'Best routine for debouncing a switch'
|Cesare Lavazza wrote:
> (A newbie question)
> I need a very small routine for debouncing a switch.
> The PIC model is 16C84. Thanks.
You need 1 byte an 1 bit of RAM. Call it DebounceCount (byte)
and Input_1_Debounced (bit).
Use timer 0 to interrupt every 20ms or so. In the interrupt
routine, check to see if the input is at the state you want.
If it is not, clear counter DebounceCount. If the input is
at the state you want, increment DebounceCount. Check now to
see if DebounceCount is greater than, say 15. If it is not,
just jump out of the interrupt service routine. If DebounceCount
is greater than 15, set flag Input_1_Debounced.
In your main routine, you only have to check if Input_1_Debounced
It may seem like more work than scan-wait-scan methods, but it
will simplify your main code considerably.
PS. If RAM is at a premium, you can use one of the bits of
DebounceCount, say bit 4, as the flag.
Tjaart van der Walt
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If you need a *very* small program to debounce a switch, how about none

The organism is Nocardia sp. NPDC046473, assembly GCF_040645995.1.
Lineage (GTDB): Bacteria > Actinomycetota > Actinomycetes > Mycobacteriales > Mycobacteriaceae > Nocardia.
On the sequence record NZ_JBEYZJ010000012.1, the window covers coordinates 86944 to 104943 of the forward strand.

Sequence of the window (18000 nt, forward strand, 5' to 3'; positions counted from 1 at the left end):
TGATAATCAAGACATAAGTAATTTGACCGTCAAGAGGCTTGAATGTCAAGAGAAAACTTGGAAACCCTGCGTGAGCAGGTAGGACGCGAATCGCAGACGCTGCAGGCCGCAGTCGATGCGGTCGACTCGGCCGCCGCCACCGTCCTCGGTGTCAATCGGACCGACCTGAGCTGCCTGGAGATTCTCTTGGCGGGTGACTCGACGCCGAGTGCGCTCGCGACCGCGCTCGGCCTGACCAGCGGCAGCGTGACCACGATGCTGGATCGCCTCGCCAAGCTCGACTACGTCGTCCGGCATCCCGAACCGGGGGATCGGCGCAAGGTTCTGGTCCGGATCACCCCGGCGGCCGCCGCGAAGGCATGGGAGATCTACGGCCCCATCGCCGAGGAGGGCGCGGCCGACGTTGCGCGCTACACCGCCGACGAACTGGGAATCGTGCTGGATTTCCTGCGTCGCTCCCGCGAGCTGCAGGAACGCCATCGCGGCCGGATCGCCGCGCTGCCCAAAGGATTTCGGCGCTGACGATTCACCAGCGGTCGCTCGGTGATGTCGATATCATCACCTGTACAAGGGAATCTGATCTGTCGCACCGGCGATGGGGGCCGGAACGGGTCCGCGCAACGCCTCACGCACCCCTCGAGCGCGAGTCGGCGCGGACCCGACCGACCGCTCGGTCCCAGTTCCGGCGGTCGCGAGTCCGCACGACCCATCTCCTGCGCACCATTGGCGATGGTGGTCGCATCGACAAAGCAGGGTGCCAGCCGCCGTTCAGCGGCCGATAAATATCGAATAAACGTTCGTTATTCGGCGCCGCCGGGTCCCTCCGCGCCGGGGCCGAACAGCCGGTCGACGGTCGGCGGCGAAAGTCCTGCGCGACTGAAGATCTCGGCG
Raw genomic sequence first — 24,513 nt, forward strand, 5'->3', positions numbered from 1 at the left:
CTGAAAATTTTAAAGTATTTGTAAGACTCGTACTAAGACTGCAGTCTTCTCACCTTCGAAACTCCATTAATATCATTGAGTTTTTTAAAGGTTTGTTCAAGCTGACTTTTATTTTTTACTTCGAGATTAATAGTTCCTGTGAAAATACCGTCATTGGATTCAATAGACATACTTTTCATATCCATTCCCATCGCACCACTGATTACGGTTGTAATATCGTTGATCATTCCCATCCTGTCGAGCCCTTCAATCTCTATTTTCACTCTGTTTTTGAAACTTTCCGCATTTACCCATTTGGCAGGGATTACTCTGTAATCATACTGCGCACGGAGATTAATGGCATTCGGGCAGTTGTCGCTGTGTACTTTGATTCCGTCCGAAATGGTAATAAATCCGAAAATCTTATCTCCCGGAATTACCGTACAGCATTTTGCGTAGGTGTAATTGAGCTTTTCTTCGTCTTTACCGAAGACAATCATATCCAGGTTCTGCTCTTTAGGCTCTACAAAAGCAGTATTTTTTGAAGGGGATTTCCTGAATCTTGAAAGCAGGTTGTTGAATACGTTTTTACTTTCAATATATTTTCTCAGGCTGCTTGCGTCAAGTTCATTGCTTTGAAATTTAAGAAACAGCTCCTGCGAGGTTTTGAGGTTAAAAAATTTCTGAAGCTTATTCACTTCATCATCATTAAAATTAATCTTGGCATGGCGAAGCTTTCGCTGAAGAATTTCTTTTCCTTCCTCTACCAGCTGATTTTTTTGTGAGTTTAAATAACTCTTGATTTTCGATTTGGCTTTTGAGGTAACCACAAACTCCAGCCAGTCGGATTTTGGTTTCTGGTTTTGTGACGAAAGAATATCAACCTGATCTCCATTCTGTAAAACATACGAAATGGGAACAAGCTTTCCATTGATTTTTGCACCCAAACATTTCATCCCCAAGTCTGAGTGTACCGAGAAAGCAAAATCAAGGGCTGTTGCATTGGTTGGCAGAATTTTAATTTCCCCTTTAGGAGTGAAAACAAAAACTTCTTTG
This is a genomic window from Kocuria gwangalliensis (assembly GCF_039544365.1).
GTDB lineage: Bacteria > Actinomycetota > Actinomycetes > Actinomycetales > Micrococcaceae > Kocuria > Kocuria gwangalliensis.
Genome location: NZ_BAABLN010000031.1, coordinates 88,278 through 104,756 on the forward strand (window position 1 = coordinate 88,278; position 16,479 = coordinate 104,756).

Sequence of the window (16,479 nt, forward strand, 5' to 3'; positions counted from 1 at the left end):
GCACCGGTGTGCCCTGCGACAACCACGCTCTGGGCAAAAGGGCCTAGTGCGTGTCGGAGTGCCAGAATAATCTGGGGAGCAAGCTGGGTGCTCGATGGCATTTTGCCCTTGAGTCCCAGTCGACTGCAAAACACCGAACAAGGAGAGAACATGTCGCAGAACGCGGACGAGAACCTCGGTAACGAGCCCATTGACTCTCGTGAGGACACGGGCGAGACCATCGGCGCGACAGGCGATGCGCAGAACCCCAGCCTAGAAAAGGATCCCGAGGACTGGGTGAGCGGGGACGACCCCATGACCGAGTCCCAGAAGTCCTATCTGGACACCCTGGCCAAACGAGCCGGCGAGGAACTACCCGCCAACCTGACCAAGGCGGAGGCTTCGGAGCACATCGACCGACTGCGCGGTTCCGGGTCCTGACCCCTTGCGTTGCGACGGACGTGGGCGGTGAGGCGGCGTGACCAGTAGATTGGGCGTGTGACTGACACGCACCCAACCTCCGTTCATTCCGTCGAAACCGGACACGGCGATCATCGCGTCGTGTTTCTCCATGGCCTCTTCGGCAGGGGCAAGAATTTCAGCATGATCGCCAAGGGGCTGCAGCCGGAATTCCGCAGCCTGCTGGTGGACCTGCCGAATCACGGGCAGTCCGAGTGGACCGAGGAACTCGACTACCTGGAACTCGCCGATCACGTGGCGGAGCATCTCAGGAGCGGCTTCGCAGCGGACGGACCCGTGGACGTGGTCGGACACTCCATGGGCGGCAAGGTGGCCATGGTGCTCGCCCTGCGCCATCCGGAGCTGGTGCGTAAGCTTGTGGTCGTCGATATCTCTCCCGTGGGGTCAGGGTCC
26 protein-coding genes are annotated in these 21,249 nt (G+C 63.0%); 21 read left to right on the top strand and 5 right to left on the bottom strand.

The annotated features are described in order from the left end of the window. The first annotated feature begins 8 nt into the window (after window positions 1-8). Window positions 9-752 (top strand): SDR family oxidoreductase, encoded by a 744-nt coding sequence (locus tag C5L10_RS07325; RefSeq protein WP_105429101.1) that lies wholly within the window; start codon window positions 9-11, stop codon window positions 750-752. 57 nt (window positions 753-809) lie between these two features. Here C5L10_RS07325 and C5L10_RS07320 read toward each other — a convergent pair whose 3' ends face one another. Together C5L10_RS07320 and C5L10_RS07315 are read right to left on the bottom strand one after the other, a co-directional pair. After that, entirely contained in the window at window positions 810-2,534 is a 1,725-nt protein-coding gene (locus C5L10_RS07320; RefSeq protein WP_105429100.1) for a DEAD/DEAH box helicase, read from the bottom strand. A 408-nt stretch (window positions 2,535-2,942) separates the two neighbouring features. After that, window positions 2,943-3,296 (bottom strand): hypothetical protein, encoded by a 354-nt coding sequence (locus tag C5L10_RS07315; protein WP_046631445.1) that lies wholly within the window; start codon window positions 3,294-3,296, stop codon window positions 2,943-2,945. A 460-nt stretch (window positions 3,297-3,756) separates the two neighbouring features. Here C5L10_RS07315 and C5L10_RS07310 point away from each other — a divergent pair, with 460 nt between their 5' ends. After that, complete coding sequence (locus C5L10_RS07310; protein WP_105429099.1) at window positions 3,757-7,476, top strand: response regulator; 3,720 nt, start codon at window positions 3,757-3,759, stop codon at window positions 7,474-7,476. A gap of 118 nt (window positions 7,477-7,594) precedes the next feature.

Could you use a couple of resistors, a cap, and an (optional) inverter to
do an analog debouce rather than a software one?
| --- C1
| 0 --- .1uFd
| | |\ Any left over NAND gate, etc.
SW1 -| |--------------| >O-------[OUTPUT>
N.O. | | |/ Of course a Schmitt Trigger
| 0 / R1 would give the best results
| \ 470K
In fact, the inverter is a luxury that you may be able to do without.
The values of the components can be altered to give you the amount of
charge/discharge that you want. The values in my (poor) ASCII art are
nothing special. Just some from an old project that seemed to work OK.
Just remember that, when the switch is closed, R2 is across your power
supply, so make it large enough to not burden Vcc.
When the way of the Tao is forgotten, kindness and ethics must be taught.
Men must learn to pretend to be wise and good. -- Lao Tzu
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